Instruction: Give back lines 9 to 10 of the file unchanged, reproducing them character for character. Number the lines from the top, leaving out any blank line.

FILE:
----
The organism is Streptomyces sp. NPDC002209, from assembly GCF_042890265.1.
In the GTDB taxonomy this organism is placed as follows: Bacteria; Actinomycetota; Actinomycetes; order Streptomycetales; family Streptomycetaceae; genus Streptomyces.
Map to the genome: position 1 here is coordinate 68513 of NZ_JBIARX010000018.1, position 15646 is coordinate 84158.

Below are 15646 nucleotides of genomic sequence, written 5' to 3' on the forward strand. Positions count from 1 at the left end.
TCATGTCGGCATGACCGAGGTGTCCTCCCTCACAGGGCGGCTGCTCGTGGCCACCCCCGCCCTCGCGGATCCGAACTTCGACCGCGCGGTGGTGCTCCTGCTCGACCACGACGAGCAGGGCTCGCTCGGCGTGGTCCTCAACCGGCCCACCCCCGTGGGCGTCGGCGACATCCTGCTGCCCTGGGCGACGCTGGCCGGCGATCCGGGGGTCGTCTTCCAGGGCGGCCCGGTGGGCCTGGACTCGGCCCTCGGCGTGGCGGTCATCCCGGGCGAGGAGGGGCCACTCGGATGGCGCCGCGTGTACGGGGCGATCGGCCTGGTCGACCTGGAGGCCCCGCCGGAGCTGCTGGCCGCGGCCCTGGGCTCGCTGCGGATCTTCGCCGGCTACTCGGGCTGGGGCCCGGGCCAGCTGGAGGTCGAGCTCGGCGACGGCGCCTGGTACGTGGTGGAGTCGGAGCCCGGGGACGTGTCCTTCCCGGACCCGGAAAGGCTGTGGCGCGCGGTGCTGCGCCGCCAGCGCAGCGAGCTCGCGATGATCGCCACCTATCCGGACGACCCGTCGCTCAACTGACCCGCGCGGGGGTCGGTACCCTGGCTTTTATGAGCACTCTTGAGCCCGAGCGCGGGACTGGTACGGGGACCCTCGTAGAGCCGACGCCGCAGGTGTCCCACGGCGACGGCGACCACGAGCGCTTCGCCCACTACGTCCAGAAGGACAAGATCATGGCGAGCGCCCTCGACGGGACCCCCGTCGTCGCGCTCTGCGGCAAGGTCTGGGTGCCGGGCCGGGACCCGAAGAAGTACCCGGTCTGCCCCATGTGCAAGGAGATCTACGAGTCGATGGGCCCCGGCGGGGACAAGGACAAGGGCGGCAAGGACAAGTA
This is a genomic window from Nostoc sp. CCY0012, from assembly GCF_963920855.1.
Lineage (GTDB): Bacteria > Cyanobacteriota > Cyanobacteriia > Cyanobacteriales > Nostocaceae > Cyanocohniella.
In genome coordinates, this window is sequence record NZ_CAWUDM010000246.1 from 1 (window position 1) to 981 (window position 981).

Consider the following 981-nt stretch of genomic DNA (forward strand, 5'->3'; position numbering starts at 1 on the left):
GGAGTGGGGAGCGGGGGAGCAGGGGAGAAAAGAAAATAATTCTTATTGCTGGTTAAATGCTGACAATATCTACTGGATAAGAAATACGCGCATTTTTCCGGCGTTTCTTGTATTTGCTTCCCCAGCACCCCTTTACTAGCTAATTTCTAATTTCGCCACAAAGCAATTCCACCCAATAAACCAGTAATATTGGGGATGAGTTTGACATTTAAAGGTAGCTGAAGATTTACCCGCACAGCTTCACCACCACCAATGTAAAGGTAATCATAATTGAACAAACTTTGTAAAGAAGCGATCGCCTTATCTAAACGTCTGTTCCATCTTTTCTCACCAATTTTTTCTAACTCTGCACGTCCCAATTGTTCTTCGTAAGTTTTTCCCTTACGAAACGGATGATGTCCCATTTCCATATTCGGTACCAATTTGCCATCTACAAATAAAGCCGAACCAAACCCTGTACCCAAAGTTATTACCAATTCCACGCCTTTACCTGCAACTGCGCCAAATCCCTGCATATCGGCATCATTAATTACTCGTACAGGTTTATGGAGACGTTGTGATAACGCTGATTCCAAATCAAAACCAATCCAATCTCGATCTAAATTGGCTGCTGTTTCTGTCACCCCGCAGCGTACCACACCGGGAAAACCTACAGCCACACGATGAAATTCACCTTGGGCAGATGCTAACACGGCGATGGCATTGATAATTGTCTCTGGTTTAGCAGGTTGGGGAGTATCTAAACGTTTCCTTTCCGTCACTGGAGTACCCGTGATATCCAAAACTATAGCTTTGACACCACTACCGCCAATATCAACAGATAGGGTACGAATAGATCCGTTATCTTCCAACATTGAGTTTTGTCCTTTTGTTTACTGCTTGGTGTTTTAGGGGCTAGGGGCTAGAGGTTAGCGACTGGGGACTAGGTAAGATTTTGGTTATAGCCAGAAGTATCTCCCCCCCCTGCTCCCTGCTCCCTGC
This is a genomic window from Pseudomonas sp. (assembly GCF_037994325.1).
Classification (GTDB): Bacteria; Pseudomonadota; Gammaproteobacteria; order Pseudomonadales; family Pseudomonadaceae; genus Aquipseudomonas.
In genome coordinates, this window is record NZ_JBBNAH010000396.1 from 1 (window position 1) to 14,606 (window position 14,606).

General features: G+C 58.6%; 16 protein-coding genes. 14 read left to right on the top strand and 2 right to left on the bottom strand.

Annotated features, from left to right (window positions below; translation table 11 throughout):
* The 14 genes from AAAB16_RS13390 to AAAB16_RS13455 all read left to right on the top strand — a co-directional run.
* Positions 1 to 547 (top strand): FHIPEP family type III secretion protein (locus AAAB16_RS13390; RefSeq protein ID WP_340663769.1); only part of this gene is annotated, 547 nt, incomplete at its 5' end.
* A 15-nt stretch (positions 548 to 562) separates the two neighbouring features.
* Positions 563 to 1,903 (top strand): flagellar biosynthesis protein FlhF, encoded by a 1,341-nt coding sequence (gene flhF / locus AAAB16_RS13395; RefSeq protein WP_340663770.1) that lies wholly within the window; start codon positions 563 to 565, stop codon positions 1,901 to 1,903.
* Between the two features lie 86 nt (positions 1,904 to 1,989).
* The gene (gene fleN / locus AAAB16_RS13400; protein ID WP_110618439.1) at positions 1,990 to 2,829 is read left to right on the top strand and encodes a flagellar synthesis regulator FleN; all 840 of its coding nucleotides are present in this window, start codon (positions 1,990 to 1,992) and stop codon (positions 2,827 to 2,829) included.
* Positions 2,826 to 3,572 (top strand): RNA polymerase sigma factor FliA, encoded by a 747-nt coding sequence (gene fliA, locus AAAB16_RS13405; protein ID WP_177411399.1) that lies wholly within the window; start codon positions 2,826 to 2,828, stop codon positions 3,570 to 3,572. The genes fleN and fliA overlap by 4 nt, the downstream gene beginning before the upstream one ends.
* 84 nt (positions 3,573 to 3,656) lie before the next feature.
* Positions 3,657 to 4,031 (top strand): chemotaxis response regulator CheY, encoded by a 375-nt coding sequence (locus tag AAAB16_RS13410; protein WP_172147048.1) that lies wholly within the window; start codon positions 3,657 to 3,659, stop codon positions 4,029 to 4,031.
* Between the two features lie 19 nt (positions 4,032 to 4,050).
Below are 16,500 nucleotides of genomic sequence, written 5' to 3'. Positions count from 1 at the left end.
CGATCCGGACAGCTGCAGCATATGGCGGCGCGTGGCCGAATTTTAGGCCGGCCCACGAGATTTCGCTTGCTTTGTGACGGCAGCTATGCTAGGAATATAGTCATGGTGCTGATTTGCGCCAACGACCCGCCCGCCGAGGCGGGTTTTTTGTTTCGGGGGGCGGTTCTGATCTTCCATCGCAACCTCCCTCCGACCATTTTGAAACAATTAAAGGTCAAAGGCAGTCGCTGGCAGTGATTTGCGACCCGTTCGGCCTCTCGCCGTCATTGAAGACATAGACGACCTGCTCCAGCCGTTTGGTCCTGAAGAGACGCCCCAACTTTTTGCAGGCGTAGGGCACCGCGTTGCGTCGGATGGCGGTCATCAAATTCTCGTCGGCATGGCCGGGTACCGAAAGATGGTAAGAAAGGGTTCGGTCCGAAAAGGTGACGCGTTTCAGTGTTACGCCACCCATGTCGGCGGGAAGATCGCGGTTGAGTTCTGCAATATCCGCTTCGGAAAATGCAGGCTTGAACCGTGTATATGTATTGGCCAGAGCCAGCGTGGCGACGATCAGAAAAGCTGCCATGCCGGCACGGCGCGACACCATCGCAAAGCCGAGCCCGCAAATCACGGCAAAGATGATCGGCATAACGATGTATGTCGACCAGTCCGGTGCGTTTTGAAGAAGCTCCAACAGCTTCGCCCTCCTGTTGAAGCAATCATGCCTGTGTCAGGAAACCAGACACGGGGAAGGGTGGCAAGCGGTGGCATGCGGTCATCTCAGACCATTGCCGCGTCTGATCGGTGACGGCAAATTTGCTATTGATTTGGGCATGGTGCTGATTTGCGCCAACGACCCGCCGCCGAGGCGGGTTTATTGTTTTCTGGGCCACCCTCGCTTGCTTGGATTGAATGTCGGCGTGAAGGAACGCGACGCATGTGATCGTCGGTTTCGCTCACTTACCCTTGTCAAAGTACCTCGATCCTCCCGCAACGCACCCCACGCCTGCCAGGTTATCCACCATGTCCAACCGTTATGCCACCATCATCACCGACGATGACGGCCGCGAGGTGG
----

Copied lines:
Consider the following 981-nt stretch of genomic DNA (forward strand, 5'->3'; position numbering starts at 1 on the left):
GGAGTGGGGAGCGGGGGAGCAGGGGAGAAAAGAAAATAATTCTTATTGCTGGTTAAATGCTGACAATATCTACTGGATAAGAAATACGCGCATTTTTCCGGCGTTTCTTGTATTTGCTTCCCCAGCACCCCTTTACTAGCTAATTTCTAATTTCGCCACAAAGCAATTCCACCCAATAAACCAGTAATATTGGGGATGAGTTTGACATTTAAAGGTAGCTGAAGATTTACCCGCACAGCTTCACCACCACCAATGTAAAGGTAATCATAATTGAACAAACTTTGTAAAGAAGCGATCGCCTTATCTAAACGTCTGTTCCATCTTTTCTCACCAATTTTTTCTAACTCTGCACGTCCCAATTGTTCTTCGTAAGTTTTTCCCTTACGAAACGGATGATGTCCCATTTCCATATTCGGTACCAATTTGCCATCTACAAATAAAGCCGAACCAAACCCTGTACCCAAAGTTATTACCAATTCCACGCCTTTACCTGCAACTGCGCCAAATCCCTGCATATCGGCATCATTAATTACTCGTACAGGTTTATGGAGACGTTGTGATAACGCTGATTCCAAATCAAAACCAATCCAATCTCGATCTAAATTGGCTGCTGTTTCTGTCACCCCGCAGCGTACCACACCGGGAAAACCTACAGCCACACGATGAAATTCACCTTGGGCAGATGCTAACACGGCGATGGCATTGATAATTGTCTCTGGTTTAGCAGGTTGGGGAGTATCTAAACGTTTCCTTTCCGTCACTGGAGTACCCGTGATATCCAAAACTATAGCTTTGACACCACTACCGCCAATATCAACAGATAGGGTACGAATAGATCCGTTATCTTCCAACATTGAGTTTTGTCCTTTTGTTTACTGCTTGGTGTTTTAGGGGCTAGGGGCTAGAGGTTAGCGACTGGGGACTAGGTAAGATTTTGGTTATAGCCAGAAGTATCTCCCCCCCCTGCTCCCTGCTCCCTGC